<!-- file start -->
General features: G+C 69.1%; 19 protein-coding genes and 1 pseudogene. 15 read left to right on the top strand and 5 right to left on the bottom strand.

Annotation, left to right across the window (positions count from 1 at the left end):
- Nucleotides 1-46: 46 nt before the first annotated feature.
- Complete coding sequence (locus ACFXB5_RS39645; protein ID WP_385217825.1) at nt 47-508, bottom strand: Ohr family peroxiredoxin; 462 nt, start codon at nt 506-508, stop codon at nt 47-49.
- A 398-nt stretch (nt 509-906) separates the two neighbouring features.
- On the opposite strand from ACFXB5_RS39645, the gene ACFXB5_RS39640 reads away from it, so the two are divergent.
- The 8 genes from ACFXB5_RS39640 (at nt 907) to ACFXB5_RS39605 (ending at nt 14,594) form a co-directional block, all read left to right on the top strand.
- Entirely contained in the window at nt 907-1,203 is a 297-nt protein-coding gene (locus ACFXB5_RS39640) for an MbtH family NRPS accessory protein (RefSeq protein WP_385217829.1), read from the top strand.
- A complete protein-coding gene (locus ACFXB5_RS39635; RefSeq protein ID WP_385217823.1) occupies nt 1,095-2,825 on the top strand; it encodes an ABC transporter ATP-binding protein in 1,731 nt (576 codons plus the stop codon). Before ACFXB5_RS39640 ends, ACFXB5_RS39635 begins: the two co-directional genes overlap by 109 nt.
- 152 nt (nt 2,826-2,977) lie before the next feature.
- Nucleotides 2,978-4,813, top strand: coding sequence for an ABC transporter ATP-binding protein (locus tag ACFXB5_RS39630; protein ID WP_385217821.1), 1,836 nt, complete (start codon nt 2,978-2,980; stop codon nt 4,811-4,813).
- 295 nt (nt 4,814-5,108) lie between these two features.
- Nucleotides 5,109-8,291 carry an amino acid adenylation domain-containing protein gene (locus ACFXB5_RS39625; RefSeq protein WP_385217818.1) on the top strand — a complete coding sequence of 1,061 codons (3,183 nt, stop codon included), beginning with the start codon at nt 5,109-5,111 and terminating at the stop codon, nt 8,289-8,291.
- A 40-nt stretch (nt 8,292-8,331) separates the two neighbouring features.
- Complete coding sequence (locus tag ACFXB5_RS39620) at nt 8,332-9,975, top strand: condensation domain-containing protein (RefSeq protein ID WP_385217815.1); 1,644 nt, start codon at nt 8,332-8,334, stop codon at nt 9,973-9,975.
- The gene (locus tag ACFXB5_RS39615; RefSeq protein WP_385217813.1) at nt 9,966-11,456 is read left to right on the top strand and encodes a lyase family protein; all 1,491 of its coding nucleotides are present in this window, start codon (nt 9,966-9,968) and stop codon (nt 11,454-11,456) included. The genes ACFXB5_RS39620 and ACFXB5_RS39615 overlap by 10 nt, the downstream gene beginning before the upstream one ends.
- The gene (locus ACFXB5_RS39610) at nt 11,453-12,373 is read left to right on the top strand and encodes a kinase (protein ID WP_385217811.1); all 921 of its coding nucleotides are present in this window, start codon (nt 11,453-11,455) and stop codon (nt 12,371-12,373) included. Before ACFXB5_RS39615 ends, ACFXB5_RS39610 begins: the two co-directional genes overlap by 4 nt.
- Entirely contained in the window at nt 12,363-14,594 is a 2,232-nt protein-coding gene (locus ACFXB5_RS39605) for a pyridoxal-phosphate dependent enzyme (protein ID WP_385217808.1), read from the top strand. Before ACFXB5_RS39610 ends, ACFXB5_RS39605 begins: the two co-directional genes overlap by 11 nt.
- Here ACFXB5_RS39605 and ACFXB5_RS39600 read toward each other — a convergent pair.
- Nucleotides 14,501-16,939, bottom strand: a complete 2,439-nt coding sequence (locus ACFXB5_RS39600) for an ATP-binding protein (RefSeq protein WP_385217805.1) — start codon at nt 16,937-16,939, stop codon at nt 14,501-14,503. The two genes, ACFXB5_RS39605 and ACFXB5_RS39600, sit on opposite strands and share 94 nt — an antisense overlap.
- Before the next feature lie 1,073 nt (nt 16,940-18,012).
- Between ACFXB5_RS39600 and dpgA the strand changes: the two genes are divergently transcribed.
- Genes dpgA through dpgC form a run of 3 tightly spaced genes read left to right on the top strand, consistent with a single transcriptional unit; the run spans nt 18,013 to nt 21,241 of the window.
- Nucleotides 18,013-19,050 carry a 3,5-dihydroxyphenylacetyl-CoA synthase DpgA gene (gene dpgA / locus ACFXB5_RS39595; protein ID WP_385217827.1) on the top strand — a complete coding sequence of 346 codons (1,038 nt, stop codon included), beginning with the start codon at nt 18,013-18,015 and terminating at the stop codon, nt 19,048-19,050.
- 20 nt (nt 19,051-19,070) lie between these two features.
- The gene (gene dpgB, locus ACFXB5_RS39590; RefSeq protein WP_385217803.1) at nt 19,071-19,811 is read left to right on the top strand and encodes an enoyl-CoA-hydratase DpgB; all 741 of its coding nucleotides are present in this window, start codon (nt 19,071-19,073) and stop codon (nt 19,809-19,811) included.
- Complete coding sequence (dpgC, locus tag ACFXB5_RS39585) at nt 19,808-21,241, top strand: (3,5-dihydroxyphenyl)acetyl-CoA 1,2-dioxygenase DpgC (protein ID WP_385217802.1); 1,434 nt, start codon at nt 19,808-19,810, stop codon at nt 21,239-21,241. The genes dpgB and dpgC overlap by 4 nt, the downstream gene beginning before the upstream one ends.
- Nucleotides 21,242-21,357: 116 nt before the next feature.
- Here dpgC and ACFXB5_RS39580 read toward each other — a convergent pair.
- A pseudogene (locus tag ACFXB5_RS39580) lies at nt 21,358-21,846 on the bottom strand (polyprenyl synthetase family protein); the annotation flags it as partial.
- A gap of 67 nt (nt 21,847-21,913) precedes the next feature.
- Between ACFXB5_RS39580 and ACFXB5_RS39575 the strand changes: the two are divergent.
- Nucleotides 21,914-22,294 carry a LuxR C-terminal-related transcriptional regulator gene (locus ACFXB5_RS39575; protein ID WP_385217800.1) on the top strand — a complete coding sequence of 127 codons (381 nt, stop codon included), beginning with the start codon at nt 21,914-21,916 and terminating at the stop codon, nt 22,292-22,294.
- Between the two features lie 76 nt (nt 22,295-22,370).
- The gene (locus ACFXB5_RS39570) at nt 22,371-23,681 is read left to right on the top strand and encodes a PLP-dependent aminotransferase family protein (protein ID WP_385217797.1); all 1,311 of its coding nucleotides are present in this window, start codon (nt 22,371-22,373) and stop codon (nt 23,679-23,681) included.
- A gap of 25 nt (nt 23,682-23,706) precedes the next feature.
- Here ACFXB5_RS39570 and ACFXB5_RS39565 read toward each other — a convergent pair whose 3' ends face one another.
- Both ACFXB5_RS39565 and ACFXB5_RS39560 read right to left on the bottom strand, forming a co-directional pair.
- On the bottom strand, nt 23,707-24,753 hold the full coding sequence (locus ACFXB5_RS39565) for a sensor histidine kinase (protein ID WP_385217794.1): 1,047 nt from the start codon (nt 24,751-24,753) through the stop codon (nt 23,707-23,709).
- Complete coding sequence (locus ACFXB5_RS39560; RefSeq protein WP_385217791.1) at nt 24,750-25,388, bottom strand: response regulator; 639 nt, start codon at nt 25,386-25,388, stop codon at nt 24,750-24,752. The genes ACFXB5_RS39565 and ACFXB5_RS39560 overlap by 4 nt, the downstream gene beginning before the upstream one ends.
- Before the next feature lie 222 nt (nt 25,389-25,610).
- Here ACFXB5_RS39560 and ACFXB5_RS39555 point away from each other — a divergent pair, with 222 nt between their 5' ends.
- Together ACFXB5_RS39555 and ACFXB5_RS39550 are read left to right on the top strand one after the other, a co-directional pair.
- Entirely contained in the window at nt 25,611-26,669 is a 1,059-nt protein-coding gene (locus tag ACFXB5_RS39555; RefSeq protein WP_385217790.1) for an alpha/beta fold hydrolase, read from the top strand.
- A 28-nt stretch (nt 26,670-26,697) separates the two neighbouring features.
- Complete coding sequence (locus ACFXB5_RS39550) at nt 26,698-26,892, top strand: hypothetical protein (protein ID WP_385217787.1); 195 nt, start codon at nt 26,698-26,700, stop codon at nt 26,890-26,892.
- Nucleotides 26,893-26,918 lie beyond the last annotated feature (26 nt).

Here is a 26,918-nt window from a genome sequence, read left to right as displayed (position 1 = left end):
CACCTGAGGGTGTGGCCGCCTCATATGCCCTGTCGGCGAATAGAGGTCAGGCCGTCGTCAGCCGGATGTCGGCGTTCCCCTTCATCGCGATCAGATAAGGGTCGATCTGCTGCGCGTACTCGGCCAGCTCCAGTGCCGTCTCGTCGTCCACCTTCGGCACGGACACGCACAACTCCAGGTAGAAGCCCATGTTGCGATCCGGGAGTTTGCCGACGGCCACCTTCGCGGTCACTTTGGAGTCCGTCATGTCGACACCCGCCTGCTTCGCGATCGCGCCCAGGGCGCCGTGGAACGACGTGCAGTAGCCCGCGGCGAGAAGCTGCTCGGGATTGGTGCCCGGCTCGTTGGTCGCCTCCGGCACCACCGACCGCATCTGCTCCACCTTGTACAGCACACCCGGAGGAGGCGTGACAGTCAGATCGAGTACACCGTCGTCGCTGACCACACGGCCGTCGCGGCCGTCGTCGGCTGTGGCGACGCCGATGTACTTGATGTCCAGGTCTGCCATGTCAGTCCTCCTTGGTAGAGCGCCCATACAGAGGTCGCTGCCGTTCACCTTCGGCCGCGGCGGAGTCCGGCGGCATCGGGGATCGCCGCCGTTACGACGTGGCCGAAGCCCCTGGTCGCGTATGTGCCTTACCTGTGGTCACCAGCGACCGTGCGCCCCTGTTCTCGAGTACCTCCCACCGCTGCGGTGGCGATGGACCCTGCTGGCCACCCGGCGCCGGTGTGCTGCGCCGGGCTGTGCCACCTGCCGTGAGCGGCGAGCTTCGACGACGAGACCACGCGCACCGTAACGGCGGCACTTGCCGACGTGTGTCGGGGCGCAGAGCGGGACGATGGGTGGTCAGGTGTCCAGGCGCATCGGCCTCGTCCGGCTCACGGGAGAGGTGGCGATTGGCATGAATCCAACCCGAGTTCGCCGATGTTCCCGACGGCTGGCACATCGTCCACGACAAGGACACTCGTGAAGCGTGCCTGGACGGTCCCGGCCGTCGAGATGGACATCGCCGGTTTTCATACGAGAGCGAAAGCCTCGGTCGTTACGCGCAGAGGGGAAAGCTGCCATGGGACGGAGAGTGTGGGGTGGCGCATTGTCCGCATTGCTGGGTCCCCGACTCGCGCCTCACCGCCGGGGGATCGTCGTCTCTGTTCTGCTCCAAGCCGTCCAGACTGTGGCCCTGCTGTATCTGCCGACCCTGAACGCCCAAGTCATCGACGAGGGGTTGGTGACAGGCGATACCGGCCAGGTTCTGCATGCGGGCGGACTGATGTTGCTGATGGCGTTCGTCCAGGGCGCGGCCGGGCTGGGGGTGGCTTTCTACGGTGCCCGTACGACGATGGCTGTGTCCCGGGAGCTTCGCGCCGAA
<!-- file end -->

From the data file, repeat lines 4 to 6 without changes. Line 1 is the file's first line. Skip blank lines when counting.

- Complete coding sequence (locus ACFXB5_RS39645; protein ID WP_385217825.1) at nt 47-508, bottom strand: Ohr family peroxiredoxin; 462 nt, start codon at nt 506-508, stop codon at nt 47-49.
- A 398-nt stretch (nt 509-906) separates the two neighbouring features.
- On the opposite strand from ACFXB5_RS39645, the gene ACFXB5_RS39640 reads away from it, so the two are divergent.